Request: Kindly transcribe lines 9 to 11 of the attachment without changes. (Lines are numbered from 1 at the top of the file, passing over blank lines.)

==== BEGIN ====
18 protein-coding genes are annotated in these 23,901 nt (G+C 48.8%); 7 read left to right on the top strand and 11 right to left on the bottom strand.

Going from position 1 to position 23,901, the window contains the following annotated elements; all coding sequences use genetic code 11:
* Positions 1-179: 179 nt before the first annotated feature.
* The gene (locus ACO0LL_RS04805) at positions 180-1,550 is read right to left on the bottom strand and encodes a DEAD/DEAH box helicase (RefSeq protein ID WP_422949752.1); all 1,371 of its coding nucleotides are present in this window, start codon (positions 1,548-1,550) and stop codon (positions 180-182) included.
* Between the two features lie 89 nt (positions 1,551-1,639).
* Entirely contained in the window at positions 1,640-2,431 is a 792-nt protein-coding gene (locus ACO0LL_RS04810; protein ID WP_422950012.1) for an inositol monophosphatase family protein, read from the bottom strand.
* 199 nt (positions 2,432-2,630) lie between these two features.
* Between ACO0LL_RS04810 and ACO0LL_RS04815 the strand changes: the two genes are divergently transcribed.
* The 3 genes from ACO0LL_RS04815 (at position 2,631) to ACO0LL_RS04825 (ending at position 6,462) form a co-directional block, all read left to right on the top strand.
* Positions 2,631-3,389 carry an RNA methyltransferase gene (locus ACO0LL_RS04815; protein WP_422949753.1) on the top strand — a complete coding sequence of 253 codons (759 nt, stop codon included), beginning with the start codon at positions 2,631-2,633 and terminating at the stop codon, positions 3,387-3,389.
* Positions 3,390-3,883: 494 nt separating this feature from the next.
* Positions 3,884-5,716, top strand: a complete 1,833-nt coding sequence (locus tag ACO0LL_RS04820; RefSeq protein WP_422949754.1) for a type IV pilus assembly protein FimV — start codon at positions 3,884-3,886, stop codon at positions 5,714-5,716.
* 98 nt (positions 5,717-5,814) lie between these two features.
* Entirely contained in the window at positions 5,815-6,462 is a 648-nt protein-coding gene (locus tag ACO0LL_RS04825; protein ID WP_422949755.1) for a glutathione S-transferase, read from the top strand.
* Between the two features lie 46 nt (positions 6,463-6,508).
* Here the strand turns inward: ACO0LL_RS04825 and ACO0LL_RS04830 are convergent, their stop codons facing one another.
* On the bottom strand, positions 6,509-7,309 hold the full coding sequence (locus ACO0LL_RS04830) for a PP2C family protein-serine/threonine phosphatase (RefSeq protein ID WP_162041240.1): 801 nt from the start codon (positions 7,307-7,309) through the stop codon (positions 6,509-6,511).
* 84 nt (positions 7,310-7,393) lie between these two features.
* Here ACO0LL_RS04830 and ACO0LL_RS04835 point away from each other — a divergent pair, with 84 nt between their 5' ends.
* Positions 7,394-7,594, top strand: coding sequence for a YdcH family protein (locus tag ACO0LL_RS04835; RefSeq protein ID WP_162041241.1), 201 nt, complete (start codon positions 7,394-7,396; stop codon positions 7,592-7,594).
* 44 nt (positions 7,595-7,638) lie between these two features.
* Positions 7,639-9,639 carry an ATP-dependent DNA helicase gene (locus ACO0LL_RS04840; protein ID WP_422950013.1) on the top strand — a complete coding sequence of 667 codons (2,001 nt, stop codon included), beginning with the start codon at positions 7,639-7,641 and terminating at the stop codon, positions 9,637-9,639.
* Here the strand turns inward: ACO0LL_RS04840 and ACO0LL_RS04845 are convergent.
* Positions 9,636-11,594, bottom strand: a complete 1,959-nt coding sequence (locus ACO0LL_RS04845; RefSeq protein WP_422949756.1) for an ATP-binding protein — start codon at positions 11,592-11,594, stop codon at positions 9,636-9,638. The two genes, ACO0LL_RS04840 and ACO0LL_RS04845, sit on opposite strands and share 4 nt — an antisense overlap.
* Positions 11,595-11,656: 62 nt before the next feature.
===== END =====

* The 3 genes from ACO0LL_RS04815 (at position 2,631) to ACO0LL_RS04825 (ending at position 6,462) form a co-directional block, all read left to right on the top strand.
* Positions 2,631-3,389 carry an RNA methyltransferase gene (locus ACO0LL_RS04815; protein WP_422949753.1) on the top strand — a complete coding sequence of 253 codons (759 nt, stop codon included), beginning with the start codon at positions 2,631-2,633 and terminating at the stop codon, positions 3,387-3,389.
* Positions 3,390-3,883: 494 nt separating this feature from the next.